“March winds and April showers soon give way to sweet May flowers”
The first of May, a day of celebrations redolent of pagan worship, of nature and of new growth. Songs, poems and rituals abound to welcome spring, and the return of growth, of love and of optimism. Flora is about to tread the earth scattering flowers as she goes.
“Now is the month of maying, When merry lads are playing, fa la,
Each with his bonny lass, Upon the greeny grass. Fa la.
The Spring, clad all in gladness, Doth laugh at Winter’s sadness, fa la,
And to the bagpipe’s sound, The nymphs tread out their ground. Fa la.”
Madrigal by Thomas Morley 1595.
Flora ..a detail from Botticelli’s Primavera.
If I were in the UK I would be drawing the hawthorn blossom as superstition allows it to be brought into the house only after the first of May, but not blackthorn blossom. I should definitely be getting up early to wash my face in the dew but should definitely not “cast a clout till May be out.”
I may look down into the waters of a well at noon to see my true love’s face and should I be young and pretty I might be the chosen “Queen of the May”, a symbol of fertility and regeneration but also a reminder that life is fleeting as in Tennyson’s beautiful poem “Queen of the May.” 1833 whose careless heroine is destined to live only till the New Year .
Here are just 3 verses..
“You must wake and call me early, call me early, mother dear;
To-morrow ’ill be the happiest time of all the glad New-year;
Of all the glad New-year, mother, the maddest merriest day,
For I’m to be Queen o’ the May, mother, I’m to be Queen o’ the May.
The honeysuckle round the porch has woven its wavy bowers,
And by the meadow-trenches blow the faint sweet cuckoo-flowers;
And the wild marsh-marigold shines like fire in swamps and hollows gray, And I’m to be Queen o’ the May, mother, I’m to be Queen o’ the May.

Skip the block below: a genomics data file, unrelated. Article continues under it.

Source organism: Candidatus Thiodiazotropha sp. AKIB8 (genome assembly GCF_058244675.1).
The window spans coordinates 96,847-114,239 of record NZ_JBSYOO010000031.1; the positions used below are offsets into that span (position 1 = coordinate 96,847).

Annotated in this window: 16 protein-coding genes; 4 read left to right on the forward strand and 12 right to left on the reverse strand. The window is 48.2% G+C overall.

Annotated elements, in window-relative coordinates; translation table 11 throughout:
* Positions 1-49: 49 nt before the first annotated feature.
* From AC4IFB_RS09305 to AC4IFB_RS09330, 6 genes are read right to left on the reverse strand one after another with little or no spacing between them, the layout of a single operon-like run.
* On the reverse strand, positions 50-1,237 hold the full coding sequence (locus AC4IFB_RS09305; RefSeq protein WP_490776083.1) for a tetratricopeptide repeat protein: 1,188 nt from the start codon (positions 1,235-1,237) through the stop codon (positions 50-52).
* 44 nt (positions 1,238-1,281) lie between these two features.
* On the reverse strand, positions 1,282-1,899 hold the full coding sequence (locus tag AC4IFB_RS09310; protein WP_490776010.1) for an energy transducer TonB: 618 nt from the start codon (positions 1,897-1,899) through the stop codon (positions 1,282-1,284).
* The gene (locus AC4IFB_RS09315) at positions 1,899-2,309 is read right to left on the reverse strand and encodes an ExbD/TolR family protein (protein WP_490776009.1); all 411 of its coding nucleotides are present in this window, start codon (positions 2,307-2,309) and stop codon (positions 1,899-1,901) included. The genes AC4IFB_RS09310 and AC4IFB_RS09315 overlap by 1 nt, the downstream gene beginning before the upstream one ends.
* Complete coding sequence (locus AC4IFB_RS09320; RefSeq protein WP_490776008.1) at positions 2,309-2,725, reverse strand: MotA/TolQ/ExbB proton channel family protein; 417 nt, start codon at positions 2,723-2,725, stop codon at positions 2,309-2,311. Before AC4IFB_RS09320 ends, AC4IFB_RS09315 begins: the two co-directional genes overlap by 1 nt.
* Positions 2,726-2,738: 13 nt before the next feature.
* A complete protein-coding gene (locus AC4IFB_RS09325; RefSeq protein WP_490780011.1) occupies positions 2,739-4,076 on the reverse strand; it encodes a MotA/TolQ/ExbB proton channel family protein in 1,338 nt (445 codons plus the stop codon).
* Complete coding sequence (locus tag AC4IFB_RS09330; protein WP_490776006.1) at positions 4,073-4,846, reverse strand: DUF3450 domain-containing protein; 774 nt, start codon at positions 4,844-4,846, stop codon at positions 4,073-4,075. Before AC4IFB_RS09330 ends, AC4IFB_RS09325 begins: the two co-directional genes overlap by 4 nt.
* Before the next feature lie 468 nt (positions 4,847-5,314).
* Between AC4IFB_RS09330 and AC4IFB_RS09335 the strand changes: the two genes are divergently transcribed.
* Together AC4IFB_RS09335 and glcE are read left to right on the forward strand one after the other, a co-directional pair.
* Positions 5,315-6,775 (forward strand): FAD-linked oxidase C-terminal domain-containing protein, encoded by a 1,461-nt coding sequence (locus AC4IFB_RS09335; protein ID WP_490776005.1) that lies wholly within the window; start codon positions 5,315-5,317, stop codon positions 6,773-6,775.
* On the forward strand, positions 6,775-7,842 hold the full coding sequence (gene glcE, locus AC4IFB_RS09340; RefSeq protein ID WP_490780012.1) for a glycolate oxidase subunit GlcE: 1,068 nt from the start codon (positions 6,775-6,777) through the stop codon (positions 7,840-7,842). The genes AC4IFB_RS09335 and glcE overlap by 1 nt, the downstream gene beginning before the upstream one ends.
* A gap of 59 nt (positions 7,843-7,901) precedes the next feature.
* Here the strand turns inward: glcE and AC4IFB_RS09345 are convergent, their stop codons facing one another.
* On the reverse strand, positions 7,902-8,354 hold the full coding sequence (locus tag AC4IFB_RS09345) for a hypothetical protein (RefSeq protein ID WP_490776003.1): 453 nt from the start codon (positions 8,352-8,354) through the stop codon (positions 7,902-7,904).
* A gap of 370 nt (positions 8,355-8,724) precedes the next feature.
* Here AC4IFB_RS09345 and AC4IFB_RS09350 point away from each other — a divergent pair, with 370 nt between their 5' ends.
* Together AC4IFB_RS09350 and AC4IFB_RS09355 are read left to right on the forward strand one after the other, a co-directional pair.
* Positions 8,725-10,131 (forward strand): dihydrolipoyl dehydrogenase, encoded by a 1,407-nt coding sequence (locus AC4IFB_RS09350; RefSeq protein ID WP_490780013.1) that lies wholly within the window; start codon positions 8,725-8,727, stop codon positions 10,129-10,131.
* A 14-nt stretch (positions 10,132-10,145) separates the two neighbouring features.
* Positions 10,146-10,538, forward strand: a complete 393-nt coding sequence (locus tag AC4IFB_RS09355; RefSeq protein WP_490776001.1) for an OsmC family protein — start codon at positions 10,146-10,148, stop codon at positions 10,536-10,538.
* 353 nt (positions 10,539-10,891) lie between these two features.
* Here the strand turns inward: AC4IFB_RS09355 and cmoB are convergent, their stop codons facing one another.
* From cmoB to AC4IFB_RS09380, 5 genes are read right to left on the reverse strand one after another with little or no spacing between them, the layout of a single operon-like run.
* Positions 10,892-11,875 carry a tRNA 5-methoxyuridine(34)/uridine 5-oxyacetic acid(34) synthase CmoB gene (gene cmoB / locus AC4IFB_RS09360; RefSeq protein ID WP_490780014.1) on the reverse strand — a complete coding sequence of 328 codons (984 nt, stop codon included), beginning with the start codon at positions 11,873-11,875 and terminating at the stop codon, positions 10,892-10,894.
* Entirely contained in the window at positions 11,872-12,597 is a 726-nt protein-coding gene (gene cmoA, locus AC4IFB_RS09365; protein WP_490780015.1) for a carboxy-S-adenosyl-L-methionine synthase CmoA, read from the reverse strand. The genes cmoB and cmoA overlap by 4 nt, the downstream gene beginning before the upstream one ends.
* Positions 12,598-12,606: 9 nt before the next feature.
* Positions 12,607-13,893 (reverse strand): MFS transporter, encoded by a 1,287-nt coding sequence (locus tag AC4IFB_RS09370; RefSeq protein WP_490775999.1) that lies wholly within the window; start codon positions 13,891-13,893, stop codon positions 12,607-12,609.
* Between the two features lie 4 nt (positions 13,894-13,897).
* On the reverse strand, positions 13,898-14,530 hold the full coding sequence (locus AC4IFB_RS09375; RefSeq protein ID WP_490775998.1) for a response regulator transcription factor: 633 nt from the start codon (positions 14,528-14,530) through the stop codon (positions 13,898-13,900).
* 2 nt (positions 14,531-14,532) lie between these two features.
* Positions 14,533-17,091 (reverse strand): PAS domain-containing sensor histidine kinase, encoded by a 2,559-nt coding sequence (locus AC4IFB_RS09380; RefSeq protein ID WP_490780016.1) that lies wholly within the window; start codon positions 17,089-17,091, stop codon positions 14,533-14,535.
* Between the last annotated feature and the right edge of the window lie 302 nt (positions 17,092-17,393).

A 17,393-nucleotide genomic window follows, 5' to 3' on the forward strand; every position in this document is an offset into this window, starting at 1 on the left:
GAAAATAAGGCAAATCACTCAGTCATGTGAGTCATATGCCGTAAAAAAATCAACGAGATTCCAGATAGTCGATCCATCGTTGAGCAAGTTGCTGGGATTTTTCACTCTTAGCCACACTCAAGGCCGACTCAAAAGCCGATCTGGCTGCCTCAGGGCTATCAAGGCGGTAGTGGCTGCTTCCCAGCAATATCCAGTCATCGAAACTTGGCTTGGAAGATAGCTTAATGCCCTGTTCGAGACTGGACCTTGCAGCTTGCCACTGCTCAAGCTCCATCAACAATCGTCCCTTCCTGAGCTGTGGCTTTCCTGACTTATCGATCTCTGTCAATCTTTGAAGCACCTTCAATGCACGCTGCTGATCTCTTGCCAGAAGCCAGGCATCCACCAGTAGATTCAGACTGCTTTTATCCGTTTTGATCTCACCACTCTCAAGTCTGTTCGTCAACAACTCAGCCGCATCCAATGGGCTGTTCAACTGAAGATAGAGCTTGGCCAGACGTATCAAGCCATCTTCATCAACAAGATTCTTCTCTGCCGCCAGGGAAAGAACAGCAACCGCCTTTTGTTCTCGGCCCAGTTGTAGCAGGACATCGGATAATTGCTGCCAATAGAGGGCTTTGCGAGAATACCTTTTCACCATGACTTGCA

All the valley, mother, ’ill be fresh and green and still,
And the cowslip and the crowfoot are over all the hill,
And the rivulet in the flowery dale ’ill merrily glance and play,
For I’m to be Queen o’ the May, mother, I’m to be Queen o’ the May. “
“Flora” Evelyn De Morgan 1894.
Compare this very Victorian maid ‘s coy attitude with the steady and knowing gaze of Botticelli’s Flora. One, a pretty ideal of Victorian feminine beauty, the other a reflection of the power of the old goddess and a force of nature to be reckoned with.
It is also interesting that in this painting the tree in the background is a loquat… ( id) a spring fruit.
Today I am celebrating the start of part three of the course which will involve more colour and more leaves, with a little sketch of the Toog tree leaf, bishofia javanica.
I can’t find out why it’s called a Toog tree but the fallen leaves had caught my eye. They are interesting because they seem to fold in half as they dry out and so make beautiful shapes, they also have a bright red interior which makes them stand out amongst the brown leaf mould. The toog is a big handsome tree with a dense canopy valued for its wood and the welcome shade it casts in hot climates. Apparently, according to Florida growers, it is somewhat unruly too as it is known to easily break up pavements and house foundations and cause a litter problem, but surely, better these pretty leaves than empty MacDonald’s cartons.